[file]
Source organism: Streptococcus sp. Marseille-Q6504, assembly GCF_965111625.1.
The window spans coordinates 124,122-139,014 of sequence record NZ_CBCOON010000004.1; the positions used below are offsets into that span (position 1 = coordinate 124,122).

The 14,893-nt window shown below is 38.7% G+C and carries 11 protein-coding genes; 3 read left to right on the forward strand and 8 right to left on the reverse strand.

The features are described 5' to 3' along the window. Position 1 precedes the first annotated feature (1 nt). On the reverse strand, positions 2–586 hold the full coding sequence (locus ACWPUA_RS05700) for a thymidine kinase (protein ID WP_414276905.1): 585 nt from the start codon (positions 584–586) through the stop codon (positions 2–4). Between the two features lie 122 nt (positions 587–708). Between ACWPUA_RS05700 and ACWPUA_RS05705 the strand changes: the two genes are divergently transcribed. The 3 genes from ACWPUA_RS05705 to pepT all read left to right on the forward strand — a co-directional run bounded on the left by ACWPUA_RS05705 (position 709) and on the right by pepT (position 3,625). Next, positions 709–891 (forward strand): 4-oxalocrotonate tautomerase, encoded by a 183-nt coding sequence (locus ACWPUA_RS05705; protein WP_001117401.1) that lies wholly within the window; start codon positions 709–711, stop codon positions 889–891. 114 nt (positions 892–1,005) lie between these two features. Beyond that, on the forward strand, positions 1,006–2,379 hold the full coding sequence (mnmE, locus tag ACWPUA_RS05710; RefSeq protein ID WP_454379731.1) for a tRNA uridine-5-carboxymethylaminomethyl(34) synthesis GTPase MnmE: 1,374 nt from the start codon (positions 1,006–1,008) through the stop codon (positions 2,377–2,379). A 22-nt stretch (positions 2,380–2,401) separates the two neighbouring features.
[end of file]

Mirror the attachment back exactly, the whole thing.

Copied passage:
Source organism: Streptococcus sp. Marseille-Q6504, assembly GCF_965111625.1.
The window spans coordinates 124,122-139,014 of sequence record NZ_CBCOON010000004.1; the positions used below are offsets into that span (position 1 = coordinate 124,122).

The 14,893-nt window shown below is 38.7% G+C and carries 11 protein-coding genes; 3 read left to right on the forward strand and 8 right to left on the reverse strand.

The features are described 5' to 3' along the window. Position 1 precedes the first annotated feature (1 nt). On the reverse strand, positions 2–586 hold the full coding sequence (locus ACWPUA_RS05700) for a thymidine kinase (protein ID WP_414276905.1): 585 nt from the start codon (positions 584–586) through the stop codon (positions 2–4). Between the two features lie 122 nt (positions 587–708). Between ACWPUA_RS05700 and ACWPUA_RS05705 the strand changes: the two genes are divergently transcribed. The 3 genes from ACWPUA_RS05705 to pepT all read left to right on the forward strand — a co-directional run bounded on the left by ACWPUA_RS05705 (position 709) and on the right by pepT (position 3,625). Next, positions 709–891 (forward strand): 4-oxalocrotonate tautomerase, encoded by a 183-nt coding sequence (locus ACWPUA_RS05705; protein WP_001117401.1) that lies wholly within the window; start codon positions 709–711, stop codon positions 889–891. 114 nt (positions 892–1,005) lie between these two features. Beyond that, on the forward strand, positions 1,006–2,379 hold the full coding sequence (mnmE, locus tag ACWPUA_RS05710; RefSeq protein ID WP_454379731.1) for a tRNA uridine-5-carboxymethylaminomethyl(34) synthesis GTPase MnmE: 1,374 nt from the start codon (positions 1,006–1,008) through the stop codon (positions 2,377–2,379). A 22-nt stretch (positions 2,380–2,401) separates the two neighbouring features.